A commission acknowledged concerns about the threatened shorebirds that rely on crab eggs as a critical food source around the Delaware Bay.
A fisheries regulator on Thursday unexpectedly extended a ban on harvesting female horseshoe crabs from the Delaware Bay to help protect a vital food source for the red knot, a threatened shorebird that migrates via the bay’s beaches.
A board at the Atlantic States Marine Fisheries Commission voted to maintain a decade-old zero-quota on female crabs at a closely watched meeting that set next year’s crab catch by the fishing industry in New Jersey, Delaware, Maryland and Virginia.
The decision rejected a plan that would have allowed the industry to catch about 150,000 female crabs in 2023, the first proposed female harvest in 10 years.
The plan had been attacked by conservationists who argued that resuming the female harvest would further reduce food for the red knot and other migrating shorebirds that depend on the bay’s crab eggs to complete a long-distance flight each spring from South America to breeding grounds in the Canadian Arctic.
The birds’ population is also under pressure from the biomedical industry, which uses an extract of crab blood to detect bacteria in medical products and takes blood from an undisclosed number of Delaware Bay crabs each year. Although crabs are returned to the water after being bled, some die or are unable to breed, contributing to the lessening food supply for shorebirds, conservationists say.
The knot population dropped sharply starting in the early 2000s in response to an over-harvest of horseshoe crabs for bait from the bay beaches. The number of birds declined to a record low of 6,880 in 2021 from around 90,000 in the 1990s, according to a count by conservationists.
The commission, using a model-based method for population counts, disputed the conservationists’ tally and estimated that the knot population was stable at about 45,000.
Still, the board dropped its plan to restart the female harvest, saying that it wanted to balance the needs of fisheries and the bay’s ecosystem and in recognition of public demand for protecting the knot.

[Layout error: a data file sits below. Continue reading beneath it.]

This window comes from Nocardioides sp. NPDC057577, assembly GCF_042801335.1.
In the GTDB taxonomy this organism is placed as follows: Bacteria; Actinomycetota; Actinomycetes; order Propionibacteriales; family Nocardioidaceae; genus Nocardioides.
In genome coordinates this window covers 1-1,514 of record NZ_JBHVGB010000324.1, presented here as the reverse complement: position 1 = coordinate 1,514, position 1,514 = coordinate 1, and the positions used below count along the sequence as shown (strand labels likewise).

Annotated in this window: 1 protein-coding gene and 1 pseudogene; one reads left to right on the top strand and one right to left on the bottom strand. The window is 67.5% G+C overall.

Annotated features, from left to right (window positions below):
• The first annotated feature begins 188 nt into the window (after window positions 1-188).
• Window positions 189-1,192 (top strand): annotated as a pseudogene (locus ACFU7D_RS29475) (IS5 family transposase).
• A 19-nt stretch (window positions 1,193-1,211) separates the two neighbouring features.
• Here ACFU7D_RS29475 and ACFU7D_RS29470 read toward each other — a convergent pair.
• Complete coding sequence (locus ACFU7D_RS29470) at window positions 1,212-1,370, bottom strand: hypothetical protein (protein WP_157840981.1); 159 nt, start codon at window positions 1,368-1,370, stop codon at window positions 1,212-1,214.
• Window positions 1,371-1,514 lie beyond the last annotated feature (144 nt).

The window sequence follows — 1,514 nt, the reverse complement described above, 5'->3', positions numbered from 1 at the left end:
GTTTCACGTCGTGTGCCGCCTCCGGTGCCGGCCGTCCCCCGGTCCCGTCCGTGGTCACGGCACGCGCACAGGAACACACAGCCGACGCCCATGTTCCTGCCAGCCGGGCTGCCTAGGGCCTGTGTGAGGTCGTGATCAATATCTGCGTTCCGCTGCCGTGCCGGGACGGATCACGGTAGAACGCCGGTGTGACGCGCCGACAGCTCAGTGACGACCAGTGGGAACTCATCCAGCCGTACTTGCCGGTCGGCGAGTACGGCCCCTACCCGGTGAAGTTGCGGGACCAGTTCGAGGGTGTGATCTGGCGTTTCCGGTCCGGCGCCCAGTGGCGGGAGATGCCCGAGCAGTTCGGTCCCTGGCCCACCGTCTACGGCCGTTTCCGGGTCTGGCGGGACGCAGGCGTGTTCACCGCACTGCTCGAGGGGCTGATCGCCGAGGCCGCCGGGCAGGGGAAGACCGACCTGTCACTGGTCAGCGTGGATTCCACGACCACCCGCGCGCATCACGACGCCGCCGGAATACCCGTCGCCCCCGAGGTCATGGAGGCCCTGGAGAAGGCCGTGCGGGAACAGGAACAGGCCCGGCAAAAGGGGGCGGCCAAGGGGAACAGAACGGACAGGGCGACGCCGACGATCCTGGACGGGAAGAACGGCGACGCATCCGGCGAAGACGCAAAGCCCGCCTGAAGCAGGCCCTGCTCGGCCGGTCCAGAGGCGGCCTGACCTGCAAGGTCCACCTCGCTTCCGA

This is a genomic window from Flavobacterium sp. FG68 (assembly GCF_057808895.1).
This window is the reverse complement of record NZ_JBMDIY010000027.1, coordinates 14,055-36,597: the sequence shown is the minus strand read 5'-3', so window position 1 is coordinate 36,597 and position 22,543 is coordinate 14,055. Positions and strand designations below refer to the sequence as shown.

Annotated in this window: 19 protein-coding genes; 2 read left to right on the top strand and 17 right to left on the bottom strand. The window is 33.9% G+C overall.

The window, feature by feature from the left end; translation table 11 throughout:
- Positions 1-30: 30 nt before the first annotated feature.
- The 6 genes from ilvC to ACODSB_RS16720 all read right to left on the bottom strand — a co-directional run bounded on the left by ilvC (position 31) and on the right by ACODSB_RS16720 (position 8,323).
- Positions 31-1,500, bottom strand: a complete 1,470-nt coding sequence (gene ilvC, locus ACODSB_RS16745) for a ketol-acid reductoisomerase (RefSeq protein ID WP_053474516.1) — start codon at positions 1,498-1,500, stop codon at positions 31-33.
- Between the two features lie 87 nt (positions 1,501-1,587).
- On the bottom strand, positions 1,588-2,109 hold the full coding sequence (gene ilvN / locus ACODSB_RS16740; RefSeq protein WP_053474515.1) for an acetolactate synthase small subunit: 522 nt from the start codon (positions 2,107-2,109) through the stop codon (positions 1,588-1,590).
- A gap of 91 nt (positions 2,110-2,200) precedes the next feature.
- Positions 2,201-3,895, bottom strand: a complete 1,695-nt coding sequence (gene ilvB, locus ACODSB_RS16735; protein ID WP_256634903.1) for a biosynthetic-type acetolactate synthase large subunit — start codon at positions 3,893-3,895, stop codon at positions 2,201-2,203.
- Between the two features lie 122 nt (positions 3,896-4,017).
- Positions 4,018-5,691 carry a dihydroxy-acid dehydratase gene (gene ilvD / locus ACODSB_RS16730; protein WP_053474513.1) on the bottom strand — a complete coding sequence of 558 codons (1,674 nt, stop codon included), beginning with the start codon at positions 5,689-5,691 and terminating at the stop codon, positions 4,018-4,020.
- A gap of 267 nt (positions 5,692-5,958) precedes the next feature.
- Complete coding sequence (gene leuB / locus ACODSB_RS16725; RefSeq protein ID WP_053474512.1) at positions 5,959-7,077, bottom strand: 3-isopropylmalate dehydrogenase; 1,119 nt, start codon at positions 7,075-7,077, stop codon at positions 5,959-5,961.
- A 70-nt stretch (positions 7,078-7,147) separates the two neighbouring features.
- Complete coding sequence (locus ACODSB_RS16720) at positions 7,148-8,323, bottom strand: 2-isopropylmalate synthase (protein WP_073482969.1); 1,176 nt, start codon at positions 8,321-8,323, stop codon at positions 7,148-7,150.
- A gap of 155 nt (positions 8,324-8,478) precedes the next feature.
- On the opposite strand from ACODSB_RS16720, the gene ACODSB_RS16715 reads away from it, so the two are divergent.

“Acknowledging public concern about the status of the red knot population in the Delaware Bay, the board elected to implement a zero female horseshoe crab harvest for the 2023 season as a conservative measure,” the commission said in a statement.
In 2021, the commission proposed restarting the 2023 harvest, saying that the bay’s population of female crabs had more than doubled to about 11 million. The planned catch of female crabs would represent less than 2 percent of the population and so would damage neither crabs nor birds, the commission argued in its proposal.
On Thursday, it recognized the birds’ dependence on crab eggs, and the board set a harvest limit of 475,000 male-only horseshoe crabs for the 2023 season.
Conservationists welcomed the decision, saying that it would improve prospects for the knot’s survival and for other shorebirds including the semipalmated sandpiper and the ruddy turnstone, whose numbers have also suffered from the crab harvest over the last 20 years.
“We are grateful that the commission listened to the public and did not authorize a harvest that would put the red knot at even greater risk and further deplete the Delaware Bay ecosystem,” said Ben Levitan, an attorney for Earthjustice, a nonprofit law firm representing conservation groups that had criticized the commission’s plan.
Mr. Levitan urged the commission to disclose the details of its computer modeling if it revisited the female harvest.
“Going forward, the commission should allow full public involvement and respond to scientific critiques before any harvest expansion is again considered,” he said.
Allowing female crabs to be harvested again would have accelerated the knots’ path toward extinction, said Christian Hunt of the advocacy group Defenders of Wildlife. “Red knots depend on horseshoe crab eggs during their long migration. With fewer eggs, there will be fewer birds,” he said.